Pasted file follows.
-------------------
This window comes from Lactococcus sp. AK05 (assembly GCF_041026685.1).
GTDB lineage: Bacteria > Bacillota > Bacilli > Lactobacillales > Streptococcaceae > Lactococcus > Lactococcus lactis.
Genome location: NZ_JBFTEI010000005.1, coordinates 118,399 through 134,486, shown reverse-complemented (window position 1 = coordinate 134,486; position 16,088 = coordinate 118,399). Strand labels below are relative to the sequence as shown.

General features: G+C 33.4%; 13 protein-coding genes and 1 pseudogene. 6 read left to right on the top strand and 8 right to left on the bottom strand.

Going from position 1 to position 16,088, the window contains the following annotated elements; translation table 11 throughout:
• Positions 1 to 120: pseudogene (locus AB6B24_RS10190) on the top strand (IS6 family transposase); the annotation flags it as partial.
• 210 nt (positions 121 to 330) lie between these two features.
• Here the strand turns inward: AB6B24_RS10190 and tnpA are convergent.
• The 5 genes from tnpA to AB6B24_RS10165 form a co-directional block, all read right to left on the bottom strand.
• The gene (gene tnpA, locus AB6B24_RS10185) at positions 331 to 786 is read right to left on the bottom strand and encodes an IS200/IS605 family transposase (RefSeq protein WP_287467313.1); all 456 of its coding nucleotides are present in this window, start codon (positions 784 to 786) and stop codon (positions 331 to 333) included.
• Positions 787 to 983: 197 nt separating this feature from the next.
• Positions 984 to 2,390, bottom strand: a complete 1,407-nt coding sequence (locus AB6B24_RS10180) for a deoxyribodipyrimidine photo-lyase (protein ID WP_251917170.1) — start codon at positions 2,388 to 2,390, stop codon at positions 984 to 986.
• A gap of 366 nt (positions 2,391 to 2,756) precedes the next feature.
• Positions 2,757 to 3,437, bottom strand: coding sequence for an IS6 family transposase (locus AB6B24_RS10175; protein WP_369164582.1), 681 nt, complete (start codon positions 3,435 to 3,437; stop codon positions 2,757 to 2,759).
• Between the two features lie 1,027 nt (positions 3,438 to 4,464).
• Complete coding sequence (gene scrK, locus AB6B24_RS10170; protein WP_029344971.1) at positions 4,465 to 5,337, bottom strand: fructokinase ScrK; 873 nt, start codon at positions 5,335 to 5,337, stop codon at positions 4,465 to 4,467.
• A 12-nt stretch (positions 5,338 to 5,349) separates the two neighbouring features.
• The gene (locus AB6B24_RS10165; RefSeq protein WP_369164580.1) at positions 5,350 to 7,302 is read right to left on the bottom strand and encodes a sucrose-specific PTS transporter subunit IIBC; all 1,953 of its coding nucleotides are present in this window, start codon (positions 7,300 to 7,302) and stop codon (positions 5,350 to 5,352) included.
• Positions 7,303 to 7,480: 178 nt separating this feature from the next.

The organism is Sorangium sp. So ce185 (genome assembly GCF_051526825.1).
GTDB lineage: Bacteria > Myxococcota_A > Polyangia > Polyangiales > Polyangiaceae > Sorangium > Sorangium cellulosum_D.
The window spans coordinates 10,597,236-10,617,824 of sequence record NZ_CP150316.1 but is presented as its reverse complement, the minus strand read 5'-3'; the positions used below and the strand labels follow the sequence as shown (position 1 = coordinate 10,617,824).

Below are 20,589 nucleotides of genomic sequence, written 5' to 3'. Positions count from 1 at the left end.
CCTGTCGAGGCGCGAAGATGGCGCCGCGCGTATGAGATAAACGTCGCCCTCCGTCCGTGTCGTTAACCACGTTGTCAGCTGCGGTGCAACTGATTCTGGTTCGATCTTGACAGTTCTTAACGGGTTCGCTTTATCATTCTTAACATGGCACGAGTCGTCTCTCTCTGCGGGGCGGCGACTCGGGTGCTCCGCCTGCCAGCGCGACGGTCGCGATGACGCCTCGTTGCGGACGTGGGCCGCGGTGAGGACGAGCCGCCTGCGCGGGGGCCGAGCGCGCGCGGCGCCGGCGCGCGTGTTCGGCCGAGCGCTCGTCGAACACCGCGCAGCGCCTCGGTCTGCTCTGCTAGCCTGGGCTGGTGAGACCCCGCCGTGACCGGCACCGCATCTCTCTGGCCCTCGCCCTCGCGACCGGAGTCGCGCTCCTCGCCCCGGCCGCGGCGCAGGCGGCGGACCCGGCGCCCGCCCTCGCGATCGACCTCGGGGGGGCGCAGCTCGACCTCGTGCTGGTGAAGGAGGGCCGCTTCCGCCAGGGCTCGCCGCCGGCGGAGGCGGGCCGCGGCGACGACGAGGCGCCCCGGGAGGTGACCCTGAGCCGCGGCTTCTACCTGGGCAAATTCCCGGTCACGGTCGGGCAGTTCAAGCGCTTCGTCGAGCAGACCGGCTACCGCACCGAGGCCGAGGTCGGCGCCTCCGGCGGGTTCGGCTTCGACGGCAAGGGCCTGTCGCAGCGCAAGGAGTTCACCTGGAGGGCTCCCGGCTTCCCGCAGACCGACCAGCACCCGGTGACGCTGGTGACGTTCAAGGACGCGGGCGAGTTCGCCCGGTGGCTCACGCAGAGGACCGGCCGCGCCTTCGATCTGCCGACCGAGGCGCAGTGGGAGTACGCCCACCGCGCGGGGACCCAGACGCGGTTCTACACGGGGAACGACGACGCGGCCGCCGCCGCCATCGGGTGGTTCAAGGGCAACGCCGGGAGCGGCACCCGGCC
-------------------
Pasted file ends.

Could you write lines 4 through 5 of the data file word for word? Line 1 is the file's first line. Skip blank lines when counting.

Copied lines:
General features: G+C 33.4%; 13 protein-coding genes and 1 pseudogene. 6 read left to right on the top strand and 8 right to left on the bottom strand.

Going from position 1 to position 16,088, the window contains the following annotated elements; translation table 11 throughout: